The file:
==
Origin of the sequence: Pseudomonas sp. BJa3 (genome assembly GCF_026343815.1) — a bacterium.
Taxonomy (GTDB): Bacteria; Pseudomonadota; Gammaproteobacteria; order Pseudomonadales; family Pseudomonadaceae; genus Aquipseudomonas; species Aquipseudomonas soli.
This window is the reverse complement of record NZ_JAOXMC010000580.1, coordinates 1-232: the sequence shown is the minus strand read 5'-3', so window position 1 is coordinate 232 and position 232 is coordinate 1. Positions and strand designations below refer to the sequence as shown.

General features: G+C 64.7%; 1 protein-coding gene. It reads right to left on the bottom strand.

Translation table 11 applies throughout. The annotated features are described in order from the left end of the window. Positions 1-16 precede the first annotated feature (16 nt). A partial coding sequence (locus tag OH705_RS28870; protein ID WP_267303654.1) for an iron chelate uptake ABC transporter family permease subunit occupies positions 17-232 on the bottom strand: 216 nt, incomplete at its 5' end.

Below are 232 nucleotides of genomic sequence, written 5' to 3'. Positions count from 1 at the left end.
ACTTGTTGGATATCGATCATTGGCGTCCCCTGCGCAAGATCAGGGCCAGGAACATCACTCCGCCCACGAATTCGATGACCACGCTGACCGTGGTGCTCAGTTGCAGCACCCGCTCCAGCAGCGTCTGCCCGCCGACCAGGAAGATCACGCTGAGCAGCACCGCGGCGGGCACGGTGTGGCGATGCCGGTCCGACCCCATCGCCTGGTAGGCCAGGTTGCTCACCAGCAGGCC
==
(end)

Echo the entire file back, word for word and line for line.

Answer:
Origin of the sequence: Pseudomonas sp. BJa3 (genome assembly GCF_026343815.1) — a bacterium.
Taxonomy (GTDB): Bacteria; Pseudomonadota; Gammaproteobacteria; order Pseudomonadales; family Pseudomonadaceae; genus Aquipseudomonas; species Aquipseudomonas soli.
This window is the reverse complement of record NZ_JAOXMC010000580.1, coordinates 1-232: the sequence shown is the minus strand read 5'-3', so window position 1 is coordinate 232 and position 232 is coordinate 1. Positions and strand designations below refer to the sequence as shown.

General features: G+C 64.7%; 1 protein-coding gene. It reads right to left on the bottom strand.

Translation table 11 applies throughout. The annotated features are described in order from the left end of the window. Positions 1-16 precede the first annotated feature (16 nt). A partial coding sequence (locus tag OH705_RS28870; protein ID WP_267303654.1) for an iron chelate uptake ABC transporter family permease subunit occupies positions 17-232 on the bottom strand: 216 nt, incomplete at its 5' end.

Below are 232 nucleotides of genomic sequence, written 5' to 3'. Positions count from 1 at the left end.
ACTTGTTGGATATCGATCATTGGCGTCCCCTGCGCAAGATCAGGGCCAGGAACATCACTCCGCCCACGAATTCGATGACCACGCTGACCGTGGTGCTCAGTTGCAGCACCCGCTCCAGCAGCGTCTGCCCGCCGACCAGGAAGATCACGCTGAGCAGCACCGCGGCGGGCACGGTGTGGCGATGCCGGTCCGACCCCATCGCCTGGTAGGCCAGGTTGCTCACCAGCAGGCC